In 2011, many of the nation’s largest food retailers committed to opening or expanding 1,500 grocery or convenience stores in and around neighborhoods without supermarkets by 2016, with the aim of providing healthier options for consumers. However, a new analysis of the four-year progress for the initiative found that only a fraction of these companies have lived up to their promise. [More]
A Michigan woman’s scary run-in with a creepy, crawly spider serves as a great reminder of the importance of washing your fresh produce when you bring it home, because there could be a black widow spider just hanging out in that bunch of grapes, you know, just waiting for you. [More]
Just because we’ve heard of people finding black widow spiders in their grapes doesn’t make it any less icky this time around: A Vermont woman was reportedly hospitalized after a stowaway arachnid hiding in her produce bit her. [More]
The virtue and environmental impact of buying locally-grown produce is a controversial question, but produce trucked from a nearby farm usually tastes better, at least. It’s also nice when a grocery store points out which items of produce come from farms in your community. The key question is, how do you define “local”? [More]
Those who blindly reach into produce bins and accept whatever they grab are doomed to have their meals spoiled. To choose the right fruits and veggies, you need to know how to spot the warning signs of what makes those good gourds go bad. [More]
Contaminated cantaloupe has turned fruit salads deadly. Not only has the tainted fruit caused 18 deaths in 20 states, but now it’s believed to have taken a life before birth. A pregnant Iowa woman miscarried after suffering listeria poisoning from cantaloupe. [More]
Of all the toppings that go well with tomatoes, salmonella isn’t one of them. Thus, Six L’s tomato farm of Florida issued a recall of its potentially contaminated tomatoes. [More]
It doesn’t take magical powers to make veggies sprout from your backyard – just some effort, knowledge and responsibility. Growing your own garden can save you money, ensure the food you eat is free of pesticides and harmful chemicals and provide a satisfying hobby. [More]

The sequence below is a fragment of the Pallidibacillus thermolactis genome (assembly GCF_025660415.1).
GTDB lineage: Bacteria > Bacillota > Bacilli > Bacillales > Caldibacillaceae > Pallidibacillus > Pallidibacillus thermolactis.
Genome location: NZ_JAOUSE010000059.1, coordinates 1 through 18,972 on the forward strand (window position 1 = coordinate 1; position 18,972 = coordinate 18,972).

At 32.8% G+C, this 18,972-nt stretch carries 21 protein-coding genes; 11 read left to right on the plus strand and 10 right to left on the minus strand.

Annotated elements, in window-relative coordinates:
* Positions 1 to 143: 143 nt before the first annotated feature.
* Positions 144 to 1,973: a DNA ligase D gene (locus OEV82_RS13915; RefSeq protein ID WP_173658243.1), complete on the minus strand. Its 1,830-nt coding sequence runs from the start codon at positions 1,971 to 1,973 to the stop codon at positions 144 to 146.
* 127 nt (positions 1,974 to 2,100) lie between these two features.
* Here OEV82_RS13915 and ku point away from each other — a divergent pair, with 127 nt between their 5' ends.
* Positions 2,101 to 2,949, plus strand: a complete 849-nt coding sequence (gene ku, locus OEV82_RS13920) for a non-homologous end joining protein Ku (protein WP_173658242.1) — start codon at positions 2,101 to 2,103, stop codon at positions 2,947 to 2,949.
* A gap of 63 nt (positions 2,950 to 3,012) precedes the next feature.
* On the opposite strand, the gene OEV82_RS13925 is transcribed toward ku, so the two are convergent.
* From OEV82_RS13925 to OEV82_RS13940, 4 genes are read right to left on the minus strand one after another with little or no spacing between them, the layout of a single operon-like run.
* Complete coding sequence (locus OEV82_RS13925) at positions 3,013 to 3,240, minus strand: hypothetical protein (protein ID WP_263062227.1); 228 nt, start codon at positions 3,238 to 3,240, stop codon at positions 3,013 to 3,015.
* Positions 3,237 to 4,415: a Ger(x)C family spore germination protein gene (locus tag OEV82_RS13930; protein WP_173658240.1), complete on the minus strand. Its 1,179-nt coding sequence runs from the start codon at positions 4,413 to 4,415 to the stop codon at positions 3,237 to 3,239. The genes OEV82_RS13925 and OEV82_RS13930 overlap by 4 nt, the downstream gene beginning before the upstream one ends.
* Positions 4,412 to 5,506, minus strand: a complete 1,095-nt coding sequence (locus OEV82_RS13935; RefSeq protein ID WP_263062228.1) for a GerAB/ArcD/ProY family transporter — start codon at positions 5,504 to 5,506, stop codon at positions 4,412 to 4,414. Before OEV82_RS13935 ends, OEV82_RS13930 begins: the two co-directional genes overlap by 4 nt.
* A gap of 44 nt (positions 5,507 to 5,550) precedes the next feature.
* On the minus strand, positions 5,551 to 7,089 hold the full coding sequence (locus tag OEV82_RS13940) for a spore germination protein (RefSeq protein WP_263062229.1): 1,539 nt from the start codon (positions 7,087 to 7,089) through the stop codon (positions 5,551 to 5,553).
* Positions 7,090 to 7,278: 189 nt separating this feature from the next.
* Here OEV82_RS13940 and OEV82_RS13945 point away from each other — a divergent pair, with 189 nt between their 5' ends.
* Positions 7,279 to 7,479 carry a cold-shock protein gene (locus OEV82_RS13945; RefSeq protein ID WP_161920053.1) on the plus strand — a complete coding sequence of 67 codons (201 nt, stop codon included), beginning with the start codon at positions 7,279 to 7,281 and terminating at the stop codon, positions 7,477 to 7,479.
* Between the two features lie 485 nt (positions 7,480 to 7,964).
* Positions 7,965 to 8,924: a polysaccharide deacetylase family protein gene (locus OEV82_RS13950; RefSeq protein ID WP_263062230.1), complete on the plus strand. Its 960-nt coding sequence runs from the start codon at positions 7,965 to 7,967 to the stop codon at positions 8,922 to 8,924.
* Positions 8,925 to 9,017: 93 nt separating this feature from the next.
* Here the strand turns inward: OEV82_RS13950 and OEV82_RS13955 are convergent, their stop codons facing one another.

As an undercover hidden camera investigation recently revealed, not every bearded and overall-wearing guy behind the stand at farmers markets is selling food he grew himself. Some of them just load up a local produce warehouses and sell it to you at a feel-good-about-saving-the-earth premium. So how do you tell who’s real and who’s shoveling you fertilizer? [More]
If you’re in California and need to make a little extra cash, why not buy a bag of baby carrots from the supermarket, throw some potting soil on them, and sell them at your local farmers market as fresh-from-your-farm organic treats? Okay, maybe technically that’s not permitted, but who’s going to stop you? An NBCLA investigation found vendors at several farmers markets were lying to customers about their produce, and sourcing it from local warehouses instead of their own farms. [More]
A longtime reader sent in a couple of links to websites that let you find out more about your food supply chain, if you’re into that sort of stuff. Where is my milk from? matches carton codes with a list of dairies published by the FDA. FoodLogiq is less user-friendly and requires free registration, but you can apparently use it to track produce from participating growers. (Thanks to Cy!) [More]
This list of the 10 riskiest foods might surprise you at first, because there’s no mention of any sort of meat or poultry. But that’s because it’s from the FDA, which doesn’t regulate those two food categories. When it comes to produce, dairy, eggs and seafood, here’s what to watch out for, listed in order from most outbreaks to least.
Do you lie awake at night, wondering where the potatoes in the bag of Lay’s chips you downed while watching “Dancing With the Stars” were grown? No, neither do most sane people. However, our alert colleagues over at ShopSmart magazine have discovered the Lay’s Chip Tracker, which can tell you the potato source based on the bag’s production code. No, seriously.
Want to avoid eating pesticides without breaking the bank on organics? The handy “Shopper’s Guide to Pesticides” makes it easy to keep track of which fruits and vegetables are likely to have bug spray all over them and which are not. Peaches, apples, bell peppers, celery, and strawberries head up the “dirty dozen” with the highest pesticide load. At the bottom: onions, avocados, frozen sweet corn, pineapple, and mangoes, which have so little pesticide, you’re better off buying conventionally grown varieties (unless you’re rich).